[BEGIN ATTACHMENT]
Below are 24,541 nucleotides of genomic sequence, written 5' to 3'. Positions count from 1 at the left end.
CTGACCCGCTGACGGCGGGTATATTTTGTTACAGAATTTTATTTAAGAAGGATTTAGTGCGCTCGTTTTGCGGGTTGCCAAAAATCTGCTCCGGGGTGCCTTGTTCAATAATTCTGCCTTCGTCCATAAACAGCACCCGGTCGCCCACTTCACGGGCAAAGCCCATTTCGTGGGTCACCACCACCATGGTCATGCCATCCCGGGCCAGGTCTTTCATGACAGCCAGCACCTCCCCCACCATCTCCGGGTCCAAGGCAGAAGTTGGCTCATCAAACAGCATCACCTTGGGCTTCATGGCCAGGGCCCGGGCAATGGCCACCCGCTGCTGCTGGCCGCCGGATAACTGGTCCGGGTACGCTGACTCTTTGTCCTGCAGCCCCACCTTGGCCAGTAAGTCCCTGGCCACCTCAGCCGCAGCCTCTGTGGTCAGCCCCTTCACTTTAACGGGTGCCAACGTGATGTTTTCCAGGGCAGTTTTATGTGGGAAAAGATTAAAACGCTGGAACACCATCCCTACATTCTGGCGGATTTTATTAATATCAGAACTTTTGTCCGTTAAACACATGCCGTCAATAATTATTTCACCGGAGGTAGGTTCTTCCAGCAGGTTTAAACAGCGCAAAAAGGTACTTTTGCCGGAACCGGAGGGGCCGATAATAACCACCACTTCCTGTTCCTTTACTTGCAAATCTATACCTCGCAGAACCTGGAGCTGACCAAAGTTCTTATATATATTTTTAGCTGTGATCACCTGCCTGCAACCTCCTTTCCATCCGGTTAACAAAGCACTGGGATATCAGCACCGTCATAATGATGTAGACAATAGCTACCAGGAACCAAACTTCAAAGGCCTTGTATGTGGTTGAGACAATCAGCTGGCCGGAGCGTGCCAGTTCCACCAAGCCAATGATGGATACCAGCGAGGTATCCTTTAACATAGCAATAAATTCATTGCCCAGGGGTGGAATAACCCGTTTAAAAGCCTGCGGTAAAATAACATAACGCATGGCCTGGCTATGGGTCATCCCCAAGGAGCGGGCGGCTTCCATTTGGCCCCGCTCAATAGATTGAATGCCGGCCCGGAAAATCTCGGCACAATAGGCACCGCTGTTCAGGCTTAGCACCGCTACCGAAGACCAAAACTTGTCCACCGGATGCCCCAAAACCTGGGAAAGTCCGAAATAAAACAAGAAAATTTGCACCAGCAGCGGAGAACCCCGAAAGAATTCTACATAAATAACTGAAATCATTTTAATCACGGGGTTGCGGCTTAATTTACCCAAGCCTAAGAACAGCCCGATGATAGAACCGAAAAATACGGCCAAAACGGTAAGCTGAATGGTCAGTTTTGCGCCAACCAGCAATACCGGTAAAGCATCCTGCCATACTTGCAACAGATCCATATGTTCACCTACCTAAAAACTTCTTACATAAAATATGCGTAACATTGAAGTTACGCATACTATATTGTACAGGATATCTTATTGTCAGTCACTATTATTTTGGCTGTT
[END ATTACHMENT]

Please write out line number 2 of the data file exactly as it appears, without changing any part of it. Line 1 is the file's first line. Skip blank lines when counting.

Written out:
CTGACCCGCTGACGGCGGGTATATTTTGTTACAGAATTTTATTTAAGAAGGATTTAGTGCGCTCGTTTTGCGGGTTGCCAAAAATCTGCTCCGGGGTGCCTTGTTCAATAATTCTGCCTTCGTCCATAAACAGCACCCGGTCGCCCACTTCACGGGCAAAGCCCATTTCGTGGGTCACCACCACCATGGTCATGCCATCCCGGGCCAGGTCTTTCATGACAGCCAGCACCTCCCCCACCATCTCCGGGTCCAAGGCAGAAGTTGGCTCATCAAACAGCATCACCTTGGGCTTCATGGCCAGGGCCCGGGCAATGGCCACCCGCTGCTGCTGGCCGCCGGATAACTGGTCCGGGTACGCTGACTCTTTGTCCTGCAGCCCCACCTTGGCCAGTAAGTCCCTGGCCACCTCAGCCGCAGCCTCTGTGGTCAGCCCCTTCACTTTAACGGGTGCCAACGTGATGTTTTCCAGGGCAGTTTTATGTGGGAAAAGATTAAAACGCTGGAACACCATCCCTACATTCTGGCGGATTTTATTAATATCAGAACTTTTGTCCGTTAAACACATGCCGTCAATAATTATTTCACCGGAGGTAGGTTCTTCCAGCAGGTTTAAACAGCGCAAAAAGGTACTTTTGCCGGAACCGGAGGGGCCGATAATAACCACCACTTCCTGTTCCTTTACTTGCAAATCTATACCTCGCAGAACCTGGAGCTGACCAAAGTTCTTATATATATTTTTAGCTGTGATCACCTGCCTGCAACCTCCTTTCCATCCGGTTAACAAAGCACTGGGATATCAGCACCGTCATAATGATGTAGACAATAGCTACCAGGAACCAAACTTCAAAGGCCTTGTATGTGGTTGAGACAATCAGCTGGCCGGAGCGTGCCAGTTCCACCAAGCCAATGATGGATACCAGCGAGGTATCCTTTAACATAGCAATAAATTCATTGCCCAGGGGTGGAATAACCCGTTTAAAAGCCTGCGGTAAAATAACATAACGCATGGCCTGGCTATGGGTCATCCCCAAGGAGCGGGCGGCTTCCATTTGGCCCCGCTCAATAGATTGAATGCCGGCCCGGAAAATCTCGGCACAATAGGCACCGCTGTTCAGGCTTAGCACCGCTACCGAAGACCAAAACTTGTCCACCGGATGCCCCAAAACCTGGGAAAGTCCGAAATAAAACAAGAAAATTTGCACCAGCAGCGGAGAACCCCGAAAGAATTCTACATAAATAACTGAAATCATTTTAATCACGGGGTTGCGGCTTAATTTACCCAAGCCTAAGAACAGCCCGATGATAGAACCGAAAAATACGGCCAAAACGGTAAGCTGAATGGTCAGTTTTGCGCCAACCAGCAATACCGGTAAAGCATCCTGCCATACTTGCAACAGATCCATATGTTCACCTACCTAAAAACTTCTTACATAAAATATGCGTAACATTGAAGTTACGCATACTATATTGTACAGGATATCTTATTGTCAGTCACTATTATTTTGGCTGTT